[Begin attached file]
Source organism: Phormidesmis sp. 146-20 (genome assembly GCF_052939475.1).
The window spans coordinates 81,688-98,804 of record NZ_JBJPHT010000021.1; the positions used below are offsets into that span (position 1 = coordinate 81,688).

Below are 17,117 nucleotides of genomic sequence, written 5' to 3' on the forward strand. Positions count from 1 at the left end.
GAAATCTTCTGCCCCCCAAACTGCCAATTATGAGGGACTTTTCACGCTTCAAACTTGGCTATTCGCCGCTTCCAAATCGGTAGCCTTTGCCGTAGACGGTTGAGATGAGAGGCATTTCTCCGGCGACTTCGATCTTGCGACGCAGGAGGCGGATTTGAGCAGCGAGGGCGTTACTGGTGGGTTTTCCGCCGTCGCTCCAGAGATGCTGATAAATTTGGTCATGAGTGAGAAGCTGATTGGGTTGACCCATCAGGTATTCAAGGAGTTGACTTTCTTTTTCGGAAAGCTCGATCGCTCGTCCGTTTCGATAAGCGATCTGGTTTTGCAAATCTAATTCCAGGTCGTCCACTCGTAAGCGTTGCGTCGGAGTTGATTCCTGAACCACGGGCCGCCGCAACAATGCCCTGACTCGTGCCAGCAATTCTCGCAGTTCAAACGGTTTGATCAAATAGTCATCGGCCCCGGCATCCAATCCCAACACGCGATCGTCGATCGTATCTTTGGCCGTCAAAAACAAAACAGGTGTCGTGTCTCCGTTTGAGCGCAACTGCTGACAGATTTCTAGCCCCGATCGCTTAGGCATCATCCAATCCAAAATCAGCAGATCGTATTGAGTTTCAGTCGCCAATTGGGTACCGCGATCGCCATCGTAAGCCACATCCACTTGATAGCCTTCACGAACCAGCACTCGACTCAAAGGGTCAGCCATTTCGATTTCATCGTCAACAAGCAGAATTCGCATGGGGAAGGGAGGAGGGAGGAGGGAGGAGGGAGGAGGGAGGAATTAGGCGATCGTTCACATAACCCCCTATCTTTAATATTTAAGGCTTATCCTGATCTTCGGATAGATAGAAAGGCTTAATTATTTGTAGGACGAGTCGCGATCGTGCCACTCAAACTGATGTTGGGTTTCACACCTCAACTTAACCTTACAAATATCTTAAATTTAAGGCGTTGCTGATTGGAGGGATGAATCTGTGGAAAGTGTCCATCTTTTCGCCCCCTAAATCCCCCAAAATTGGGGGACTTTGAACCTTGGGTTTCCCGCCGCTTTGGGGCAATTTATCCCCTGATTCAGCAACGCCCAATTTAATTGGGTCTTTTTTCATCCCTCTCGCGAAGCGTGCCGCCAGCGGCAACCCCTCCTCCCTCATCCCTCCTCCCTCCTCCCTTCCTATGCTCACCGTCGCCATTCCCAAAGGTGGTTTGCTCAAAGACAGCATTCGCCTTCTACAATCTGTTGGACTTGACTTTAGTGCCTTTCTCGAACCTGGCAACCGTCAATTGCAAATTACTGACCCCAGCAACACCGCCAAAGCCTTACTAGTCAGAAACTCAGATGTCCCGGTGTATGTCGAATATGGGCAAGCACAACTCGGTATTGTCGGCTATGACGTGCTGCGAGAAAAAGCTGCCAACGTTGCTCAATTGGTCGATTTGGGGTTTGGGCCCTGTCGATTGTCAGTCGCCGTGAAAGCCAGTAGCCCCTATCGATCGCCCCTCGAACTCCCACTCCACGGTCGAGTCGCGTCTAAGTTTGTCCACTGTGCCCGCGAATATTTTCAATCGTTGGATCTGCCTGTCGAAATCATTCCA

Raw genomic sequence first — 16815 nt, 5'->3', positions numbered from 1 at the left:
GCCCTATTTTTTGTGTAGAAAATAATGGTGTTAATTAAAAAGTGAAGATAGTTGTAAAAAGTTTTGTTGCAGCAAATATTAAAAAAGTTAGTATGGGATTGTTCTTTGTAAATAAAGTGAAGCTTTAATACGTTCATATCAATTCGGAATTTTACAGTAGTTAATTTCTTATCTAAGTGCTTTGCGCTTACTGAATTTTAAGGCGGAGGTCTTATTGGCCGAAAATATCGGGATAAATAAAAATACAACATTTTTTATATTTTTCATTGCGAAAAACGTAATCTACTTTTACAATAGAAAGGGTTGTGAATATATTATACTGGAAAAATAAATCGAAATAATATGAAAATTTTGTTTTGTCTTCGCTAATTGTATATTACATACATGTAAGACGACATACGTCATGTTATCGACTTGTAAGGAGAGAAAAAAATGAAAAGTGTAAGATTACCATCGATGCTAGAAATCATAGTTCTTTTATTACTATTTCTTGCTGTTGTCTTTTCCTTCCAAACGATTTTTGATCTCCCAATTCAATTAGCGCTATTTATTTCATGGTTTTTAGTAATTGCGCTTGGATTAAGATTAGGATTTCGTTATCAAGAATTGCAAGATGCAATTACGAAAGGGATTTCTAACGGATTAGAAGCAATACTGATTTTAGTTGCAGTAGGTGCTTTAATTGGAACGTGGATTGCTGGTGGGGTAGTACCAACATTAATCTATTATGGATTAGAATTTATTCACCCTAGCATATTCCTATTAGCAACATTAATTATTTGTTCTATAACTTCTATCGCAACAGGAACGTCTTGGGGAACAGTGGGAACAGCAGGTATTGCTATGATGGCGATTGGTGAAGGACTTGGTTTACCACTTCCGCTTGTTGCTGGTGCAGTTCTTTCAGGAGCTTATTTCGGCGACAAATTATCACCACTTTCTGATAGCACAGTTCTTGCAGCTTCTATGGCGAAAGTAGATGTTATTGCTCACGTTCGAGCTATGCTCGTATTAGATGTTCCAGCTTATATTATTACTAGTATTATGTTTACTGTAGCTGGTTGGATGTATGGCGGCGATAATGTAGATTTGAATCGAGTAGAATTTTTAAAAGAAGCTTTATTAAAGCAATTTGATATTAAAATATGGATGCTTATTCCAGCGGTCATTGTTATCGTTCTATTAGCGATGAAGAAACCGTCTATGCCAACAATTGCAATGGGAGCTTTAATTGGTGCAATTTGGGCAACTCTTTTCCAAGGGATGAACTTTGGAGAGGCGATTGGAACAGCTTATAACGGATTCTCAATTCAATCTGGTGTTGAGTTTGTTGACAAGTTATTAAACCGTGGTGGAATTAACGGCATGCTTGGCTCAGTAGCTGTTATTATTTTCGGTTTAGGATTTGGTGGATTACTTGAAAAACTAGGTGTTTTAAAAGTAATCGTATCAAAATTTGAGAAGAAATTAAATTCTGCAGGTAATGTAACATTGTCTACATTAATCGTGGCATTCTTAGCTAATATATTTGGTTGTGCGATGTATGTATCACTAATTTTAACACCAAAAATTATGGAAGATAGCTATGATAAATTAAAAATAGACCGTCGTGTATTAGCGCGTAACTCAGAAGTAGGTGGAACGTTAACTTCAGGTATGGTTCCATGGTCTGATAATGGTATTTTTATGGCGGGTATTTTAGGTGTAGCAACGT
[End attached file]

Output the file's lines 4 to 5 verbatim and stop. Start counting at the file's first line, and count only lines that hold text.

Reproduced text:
GAAATCTTCTGCCCCCCAAACTGCCAATTATGAGGGACTTTTCACGCTTCAAACTTGGCTATTCGCCGCTTCCAAATCGGTAGCCTTTGCCGTAGACGGTTGAGATGAGAGGCATTTCTCCGGCGACTTCGATCTTGCGACGCAGGAGGCGGATTTGAGCAGCGAGGGCGTTACTGGTGGGTTTTCCGCCGTCGCTCCAGAGATGCTGATAAATTTGGTCATGAGTGAGAAGCTGATTGGGTTGACCCATCAGGTATTCAAGGAGTTGACTTTCTTTTTCGGAAAGCTCGATCGCTCGTCCGTTTCGATAAGCGATCTGGTTTTGCAAATCTAATTCCAGGTCGTCCACTCGTAAGCGTTGCGTCGGAGTTGATTCCTGAACCACGGGCCGCCGCAACAATGCCCTGACTCGTGCCAGCAATTCTCGCAGTTCAAACGGTTTGATCAAATAGTCATCGGCCCCGGCATCCAATCCCAACACGCGATCGTCGATCGTATCTTTGGCCGTCAAAAACAAAACAGGTGTCGTGTCTCCGTTTGAGCGCAACTGCTGACAGATTTCTAGCCCCGATCGCTTAGGCATCATCCAATCCAAAATCAGCAGATCGTATTGAGTTTCAGTCGCCAATTGGGTACCGCGATCGCCATCGTAAGCCACATCCACTTGATAGCCTTCACGAACCAGCACTCGACTCAAAGGGTCAGCCATTTCGATTTCATCGTCAACAAGCAGAATTCGCATGGGGAAGGGAGGAGGGAGGAGGGAGGAGGGAGGAGGGAGGAATTAGGCGATCGTTCACATAACCCCCTATCTTTAATATTTAAGGCTTATCCTGATCTTCGGATAGATAGAAAGGCTTAATTATTTGTAGGACGAGTCGCGATCGTGCCACTCAAACTGATGTTGGGTTTCACACCTCAACTTAACCTTACAAATATCTTAAATTTAAGGCGTTGCTGATTGGAGGGATGAATCTGTGGAAAGTGTCCATCTTTTCGCCCCCTAAATCCCCCAAAATTGGGGGACTTTGAACCTTGGGTTTCCCGCCGCTTTGGGGCAATTTATCCCCTGATTCAGCAACGCCCAATTTAATTGGGTCTTTTTTCATCCCTCTCGCGAAGCGTGCCGCCAGCGGCAACCCCTCCTCCCTCATCCCTCCTCCCTCCTCCCTTCCTATGCTCACCGTCGCCATTCCCAAAGGTGGTTTGCTCAAAGACAGCATTCGCCTTCTACAATCTGTTGGACTTGACTTTAGTGCCTTTCTCGAACCTGGCAACCGTCAATTGCAAATTACTGACCCCAGCAACACCGCCAAAGCCTTACTAGTCAGAAACTCAGATGTCCCGGTGTATGTCGAATATGGGCAAGCACAACTCGGTATTGTCGGCTATGACGTGCTGCGAGAAAAAGCTGCCAACGTTGCTCAATTGGTCGATTTGGGGTTTGGGCCCTGTCGATTGTCAGTCGCCGTGAAAGCCAGTAGCCCCTATCGATCGCCCCTCGAACTCCCACTCCACGGTCGAGTCGCGTCTAAGTTTGTCCACTGTGCCCGCGAATATTTTCAATCGTTGGATCTGCCTGTCGAAATCATTCCA

Raw genomic sequence first — 16815 nt, 5'->3', positions numbered from 1 at the left: